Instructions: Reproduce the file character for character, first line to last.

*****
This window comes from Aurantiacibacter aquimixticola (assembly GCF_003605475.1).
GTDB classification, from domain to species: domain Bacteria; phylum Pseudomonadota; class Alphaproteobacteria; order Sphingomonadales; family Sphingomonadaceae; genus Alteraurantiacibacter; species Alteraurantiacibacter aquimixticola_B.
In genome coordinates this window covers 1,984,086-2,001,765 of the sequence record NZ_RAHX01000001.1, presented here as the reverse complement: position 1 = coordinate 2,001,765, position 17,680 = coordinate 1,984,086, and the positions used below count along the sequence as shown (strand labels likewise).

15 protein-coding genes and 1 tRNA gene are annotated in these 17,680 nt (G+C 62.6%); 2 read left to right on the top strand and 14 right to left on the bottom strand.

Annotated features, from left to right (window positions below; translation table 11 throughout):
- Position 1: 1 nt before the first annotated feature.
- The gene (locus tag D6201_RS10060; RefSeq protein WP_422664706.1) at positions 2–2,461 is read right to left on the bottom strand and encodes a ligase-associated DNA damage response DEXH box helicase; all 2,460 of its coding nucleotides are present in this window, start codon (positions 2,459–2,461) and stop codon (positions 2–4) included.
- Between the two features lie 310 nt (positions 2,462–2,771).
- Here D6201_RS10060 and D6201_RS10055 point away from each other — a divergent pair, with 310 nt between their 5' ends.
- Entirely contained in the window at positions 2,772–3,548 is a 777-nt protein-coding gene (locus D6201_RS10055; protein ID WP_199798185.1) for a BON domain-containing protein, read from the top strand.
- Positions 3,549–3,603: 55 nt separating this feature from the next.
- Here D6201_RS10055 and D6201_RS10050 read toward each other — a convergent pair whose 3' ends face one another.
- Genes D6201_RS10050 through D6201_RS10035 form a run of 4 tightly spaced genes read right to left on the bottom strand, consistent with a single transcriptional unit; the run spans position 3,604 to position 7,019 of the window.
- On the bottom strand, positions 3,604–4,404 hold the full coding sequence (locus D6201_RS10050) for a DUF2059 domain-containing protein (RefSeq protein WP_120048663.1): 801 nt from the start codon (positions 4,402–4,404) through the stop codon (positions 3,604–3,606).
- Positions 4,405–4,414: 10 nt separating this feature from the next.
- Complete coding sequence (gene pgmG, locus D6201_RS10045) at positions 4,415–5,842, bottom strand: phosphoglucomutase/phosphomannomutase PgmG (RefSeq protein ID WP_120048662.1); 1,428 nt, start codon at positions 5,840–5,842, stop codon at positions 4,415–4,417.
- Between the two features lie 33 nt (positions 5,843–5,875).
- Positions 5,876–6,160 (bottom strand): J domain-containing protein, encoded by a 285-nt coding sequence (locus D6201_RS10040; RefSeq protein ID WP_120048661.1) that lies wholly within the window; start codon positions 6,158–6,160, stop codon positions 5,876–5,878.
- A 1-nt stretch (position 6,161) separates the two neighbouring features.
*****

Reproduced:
This window comes from Aurantiacibacter aquimixticola (assembly GCF_003605475.1).
GTDB classification, from domain to species: domain Bacteria; phylum Pseudomonadota; class Alphaproteobacteria; order Sphingomonadales; family Sphingomonadaceae; genus Alteraurantiacibacter; species Alteraurantiacibacter aquimixticola_B.
In genome coordinates this window covers 1,984,086-2,001,765 of the sequence record NZ_RAHX01000001.1, presented here as the reverse complement: position 1 = coordinate 2,001,765, position 17,680 = coordinate 1,984,086, and the positions used below count along the sequence as shown (strand labels likewise).

15 protein-coding genes and 1 tRNA gene are annotated in these 17,680 nt (G+C 62.6%); 2 read left to right on the top strand and 14 right to left on the bottom strand.

Annotated features, from left to right (window positions below; translation table 11 throughout):
- Position 1: 1 nt before the first annotated feature.
- The gene (locus tag D6201_RS10060; RefSeq protein WP_422664706.1) at positions 2–2,461 is read right to left on the bottom strand and encodes a ligase-associated DNA damage response DEXH box helicase; all 2,460 of its coding nucleotides are present in this window, start codon (positions 2,459–2,461) and stop codon (positions 2–4) included.
- Between the two features lie 310 nt (positions 2,462–2,771).
- Here D6201_RS10060 and D6201_RS10055 point away from each other — a divergent pair, with 310 nt between their 5' ends.
- Entirely contained in the window at positions 2,772–3,548 is a 777-nt protein-coding gene (locus D6201_RS10055; protein ID WP_199798185.1) for a BON domain-containing protein, read from the top strand.
- Positions 3,549–3,603: 55 nt separating this feature from the next.
- Here D6201_RS10055 and D6201_RS10050 read toward each other — a convergent pair whose 3' ends face one another.
- Genes D6201_RS10050 through D6201_RS10035 form a run of 4 tightly spaced genes read right to left on the bottom strand, consistent with a single transcriptional unit; the run spans position 3,604 to position 7,019 of the window.
- On the bottom strand, positions 3,604–4,404 hold the full coding sequence (locus D6201_RS10050) for a DUF2059 domain-containing protein (RefSeq protein WP_120048663.1): 801 nt from the start codon (positions 4,402–4,404) through the stop codon (positions 3,604–3,606).
- Positions 4,405–4,414: 10 nt separating this feature from the next.
- Complete coding sequence (gene pgmG, locus D6201_RS10045) at positions 4,415–5,842, bottom strand: phosphoglucomutase/phosphomannomutase PgmG (RefSeq protein ID WP_120048662.1); 1,428 nt, start codon at positions 5,840–5,842, stop codon at positions 4,415–4,417.
- Between the two features lie 33 nt (positions 5,843–5,875).
- Positions 5,876–6,160 (bottom strand): J domain-containing protein, encoded by a 285-nt coding sequence (locus D6201_RS10040; RefSeq protein ID WP_120048661.1) that lies wholly within the window; start codon positions 6,158–6,160, stop codon positions 5,876–5,878.
- A 1-nt stretch (position 6,161) separates the two neighbouring features.